Electric Vehicles Fight Climate Change

Electric vehicles can be a potent factor in combating climate change. Even though producing electricity for these vehicles creates CO2, electric engines are so much more efficient than internal combustion engines that there is an overall net decrease in greenhouse gasses compared to gas-driven vehicles. Proof is in my calculations posted at alanpeg.wordpress.com

Most of the discussion of greenhouse-gas reduction has focused on electricity generation, which is the largest source (1). However generation by transportation is not far behind (34% vs. 39%). The advent of electric vehicles (EV) provides a major opportunity to reduce carbon dioxide (CO2) emissions using current technology. As shown in the Appendix to this discussion, CO2 emissions would be reduced by about 1.51 billion metric tons of CO2 annually (about 28 percent) if all gasoline-powered vehicles were replaced with electric vehicles. This savings is far in excess of the approximately 400 metric ton decrease needed to meet the goals of the Paris Accords (2).

Such a drastic change would take many years, even if there were no barriers. For example, it is well known that ranges of gas cars are greater and refueling them is more convenient. But these handicaps should diminish with time. The critical question is overall cost.

On average, electric vehicles cost about $2,500 more than similar gas cars (3). But electricity costs are less than gas costs and the initial price difference is made up as miles pile up. However, the $7500 federal tax credit keeps electric vehicle prices artificially low. Only the two Tesla models are cheaper than comparable gas cars without the tax rebate (3). It is difficult to believe that the tax credit will survive if electric vehicles start to make a significant dent in gasoline usage.

Used electric vehicles are inexpensive (4), which means that they depreciate faster than gas cars do. The owner is selling a car with a used battery and the $7,500 tax credit no longer applies when the battery is eventually replaced.

In summary, both high initial cost and rapid depreciation are likely to be serious barriers to growth of electric vehicles.

References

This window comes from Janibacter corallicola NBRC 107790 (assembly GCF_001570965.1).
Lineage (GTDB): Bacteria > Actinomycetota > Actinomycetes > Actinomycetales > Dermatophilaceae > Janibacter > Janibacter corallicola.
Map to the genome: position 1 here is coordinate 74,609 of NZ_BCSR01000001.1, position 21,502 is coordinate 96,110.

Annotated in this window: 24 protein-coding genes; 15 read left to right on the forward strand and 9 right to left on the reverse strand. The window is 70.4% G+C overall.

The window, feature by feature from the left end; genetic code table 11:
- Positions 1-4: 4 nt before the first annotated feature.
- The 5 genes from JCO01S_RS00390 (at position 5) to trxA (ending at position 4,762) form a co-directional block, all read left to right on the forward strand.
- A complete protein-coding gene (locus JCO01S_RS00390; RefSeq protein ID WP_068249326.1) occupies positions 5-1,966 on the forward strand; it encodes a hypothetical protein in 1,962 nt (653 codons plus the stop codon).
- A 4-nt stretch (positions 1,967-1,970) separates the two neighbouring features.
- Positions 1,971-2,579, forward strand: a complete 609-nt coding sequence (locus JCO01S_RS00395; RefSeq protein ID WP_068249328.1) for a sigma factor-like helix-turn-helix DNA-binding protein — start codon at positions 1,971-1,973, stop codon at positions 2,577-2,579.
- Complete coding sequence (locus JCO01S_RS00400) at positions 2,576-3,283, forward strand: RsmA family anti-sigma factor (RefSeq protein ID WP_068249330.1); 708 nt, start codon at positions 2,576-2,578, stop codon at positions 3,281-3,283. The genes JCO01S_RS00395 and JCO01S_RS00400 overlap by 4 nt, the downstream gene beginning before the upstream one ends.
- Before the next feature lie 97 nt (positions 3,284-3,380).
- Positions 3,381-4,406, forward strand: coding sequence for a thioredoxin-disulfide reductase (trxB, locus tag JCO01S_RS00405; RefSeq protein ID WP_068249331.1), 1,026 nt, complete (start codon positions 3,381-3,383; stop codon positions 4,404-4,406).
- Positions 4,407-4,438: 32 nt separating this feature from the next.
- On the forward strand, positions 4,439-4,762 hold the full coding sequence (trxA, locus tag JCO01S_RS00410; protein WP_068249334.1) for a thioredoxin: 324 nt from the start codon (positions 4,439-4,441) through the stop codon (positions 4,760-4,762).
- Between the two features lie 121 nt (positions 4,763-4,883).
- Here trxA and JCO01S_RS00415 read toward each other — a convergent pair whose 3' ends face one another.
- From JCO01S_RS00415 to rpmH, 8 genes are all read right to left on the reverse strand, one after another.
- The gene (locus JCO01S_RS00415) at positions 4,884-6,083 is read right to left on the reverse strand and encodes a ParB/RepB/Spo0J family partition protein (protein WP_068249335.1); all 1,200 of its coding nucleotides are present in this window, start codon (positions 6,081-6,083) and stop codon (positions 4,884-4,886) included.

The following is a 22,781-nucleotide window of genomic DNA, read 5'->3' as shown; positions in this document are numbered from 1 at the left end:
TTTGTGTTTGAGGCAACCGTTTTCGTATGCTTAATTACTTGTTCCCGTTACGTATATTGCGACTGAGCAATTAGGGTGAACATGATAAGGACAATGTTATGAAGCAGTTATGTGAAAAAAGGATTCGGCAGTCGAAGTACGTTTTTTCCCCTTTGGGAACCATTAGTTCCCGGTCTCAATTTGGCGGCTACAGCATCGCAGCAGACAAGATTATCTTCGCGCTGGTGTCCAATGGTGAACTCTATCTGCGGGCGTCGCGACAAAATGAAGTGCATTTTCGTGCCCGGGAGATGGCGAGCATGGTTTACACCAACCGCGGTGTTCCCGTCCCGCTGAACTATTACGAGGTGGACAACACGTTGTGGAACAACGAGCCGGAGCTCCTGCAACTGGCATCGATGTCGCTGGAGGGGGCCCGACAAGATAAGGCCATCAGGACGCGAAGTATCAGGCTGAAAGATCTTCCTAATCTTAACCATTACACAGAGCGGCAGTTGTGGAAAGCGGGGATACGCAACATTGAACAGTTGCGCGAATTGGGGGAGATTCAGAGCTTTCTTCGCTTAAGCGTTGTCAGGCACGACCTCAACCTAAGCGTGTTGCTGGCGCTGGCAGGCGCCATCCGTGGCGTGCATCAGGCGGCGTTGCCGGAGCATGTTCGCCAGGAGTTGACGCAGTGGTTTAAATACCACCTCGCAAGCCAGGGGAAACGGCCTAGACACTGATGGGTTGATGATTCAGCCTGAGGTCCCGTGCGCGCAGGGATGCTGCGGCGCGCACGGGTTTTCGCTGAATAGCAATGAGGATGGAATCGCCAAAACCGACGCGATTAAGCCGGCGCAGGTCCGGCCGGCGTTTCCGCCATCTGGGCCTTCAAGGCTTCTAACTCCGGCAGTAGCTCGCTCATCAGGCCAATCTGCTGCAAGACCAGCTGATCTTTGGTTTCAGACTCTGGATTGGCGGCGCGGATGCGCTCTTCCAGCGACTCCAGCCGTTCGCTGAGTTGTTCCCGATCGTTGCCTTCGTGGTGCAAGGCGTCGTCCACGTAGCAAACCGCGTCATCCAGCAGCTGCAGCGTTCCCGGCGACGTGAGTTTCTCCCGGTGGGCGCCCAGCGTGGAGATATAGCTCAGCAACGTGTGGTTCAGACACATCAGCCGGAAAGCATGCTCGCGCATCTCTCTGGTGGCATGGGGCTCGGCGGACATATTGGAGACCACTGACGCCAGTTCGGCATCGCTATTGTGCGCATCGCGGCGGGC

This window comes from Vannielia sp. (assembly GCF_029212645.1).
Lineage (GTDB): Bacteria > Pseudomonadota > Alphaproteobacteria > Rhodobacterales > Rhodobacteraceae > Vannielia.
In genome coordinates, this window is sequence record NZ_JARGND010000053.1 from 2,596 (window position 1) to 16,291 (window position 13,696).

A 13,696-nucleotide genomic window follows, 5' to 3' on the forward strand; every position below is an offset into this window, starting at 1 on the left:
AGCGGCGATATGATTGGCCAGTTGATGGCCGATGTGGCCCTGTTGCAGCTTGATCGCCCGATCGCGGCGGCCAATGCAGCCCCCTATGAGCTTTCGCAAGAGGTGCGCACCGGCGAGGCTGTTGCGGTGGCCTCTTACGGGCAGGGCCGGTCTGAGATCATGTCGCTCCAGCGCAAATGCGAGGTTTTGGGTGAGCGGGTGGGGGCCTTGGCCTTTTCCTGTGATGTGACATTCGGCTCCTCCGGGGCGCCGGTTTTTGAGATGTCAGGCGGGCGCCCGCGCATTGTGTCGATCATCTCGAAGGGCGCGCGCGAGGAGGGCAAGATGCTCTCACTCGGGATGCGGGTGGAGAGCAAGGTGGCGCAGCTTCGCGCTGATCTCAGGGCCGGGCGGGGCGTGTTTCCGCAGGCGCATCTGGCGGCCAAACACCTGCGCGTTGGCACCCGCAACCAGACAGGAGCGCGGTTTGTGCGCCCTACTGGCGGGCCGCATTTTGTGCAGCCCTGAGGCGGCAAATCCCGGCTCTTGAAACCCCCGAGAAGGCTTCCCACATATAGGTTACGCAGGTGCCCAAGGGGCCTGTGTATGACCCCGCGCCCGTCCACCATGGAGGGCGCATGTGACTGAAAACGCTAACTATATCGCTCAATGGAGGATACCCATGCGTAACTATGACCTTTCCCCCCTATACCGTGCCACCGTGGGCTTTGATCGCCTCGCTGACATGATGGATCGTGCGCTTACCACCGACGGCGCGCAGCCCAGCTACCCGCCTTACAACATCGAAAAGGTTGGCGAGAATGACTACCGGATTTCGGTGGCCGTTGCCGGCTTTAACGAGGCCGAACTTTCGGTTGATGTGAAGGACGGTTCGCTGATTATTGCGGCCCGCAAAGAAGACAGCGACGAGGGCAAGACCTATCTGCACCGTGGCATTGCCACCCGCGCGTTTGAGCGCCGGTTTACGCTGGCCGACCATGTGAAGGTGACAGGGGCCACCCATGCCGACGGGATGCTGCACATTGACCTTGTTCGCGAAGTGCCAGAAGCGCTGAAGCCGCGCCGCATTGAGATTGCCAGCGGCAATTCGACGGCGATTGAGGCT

(1)LLNL, Carbon Flow Charts, https://flowcharts.llnl.gov/commodities/carbon. The most recent is 2014.

(2) Michael Liebreich, Bloomberg New Energy Finance Summit, April 25, 2017, https://data.bloomberglp.com/bnef/sites/14/2017/04/2017-04-25-Michael-Liebreich-BNEFSummit-Keynote.pdf

(3) Zach McDonald, How Long Does It Take To Recoup the Extra Cost Of An Electric Car?, EV Industry; Green Fleet, June 16, 2016, https://www.fleetcarma.com/miles-recoup-cost-electric-car/

(4) Jim Gorzelany, Why You Should Consider Buying A Used Electric Car, Forbes, Septembe 18, 2017, https://www.forbes.com/sites/jimgorzelany/2017/09/18/why-you-should-consider-buying-a-used-electric-car/#3e3aa2af4383

 

APPENDIX – CALCULATIONS

Car Mileage

Gas

U.S. fleet average is about 25 mi/gal (A-1), with the average energy provided by one gallon of E10 being about 120,000 BTU (A-2), which equals 126 MJ (A-3). Putting everything together, gasoline-powered cars require about 5 MJ of energy per mile.

Electric

Electric vehicles are rated in kWh/100 mi. The average is about 30 kWh/100 mi (A-3). Since one kWh is 3.6 MJ, electric cars require abut one MJ of energy per mile.

Summary Electric cars require 1/5 of the energy that gasoline cars do.

Overall Changes

U.S. Energy consumption is reported in a very large energy unit – quads or quadrillion BTU (A-5). Total U. S. energy consumption is 97.3 quads. Transport uses 27.9 quads, which are from fossil fuels. Since electric cars are 1/5 as energy intensive as gas cars, a complete switch to electricity would lower this amount to 1/5 the current value, or 5.6 quads, giving a decrease of 22.3 quads or 23 percent in total energy consumption. Electricity generation, now 37.5 quads, would have to rise by 5.6 quads, or about 15 percent.

Total carbon dioxide (CO2) emissions are 5.41 billion metric tons (A6). Switching to electric cars eliminates the 1.83 billion metric tons CO2 produced by gasoline. But the 15% added release in electricity is estimated at 0.3 billion metric tons (A-7), for a net decrease of 1.5 billion metric tons or 28 percent of CO2.

Notes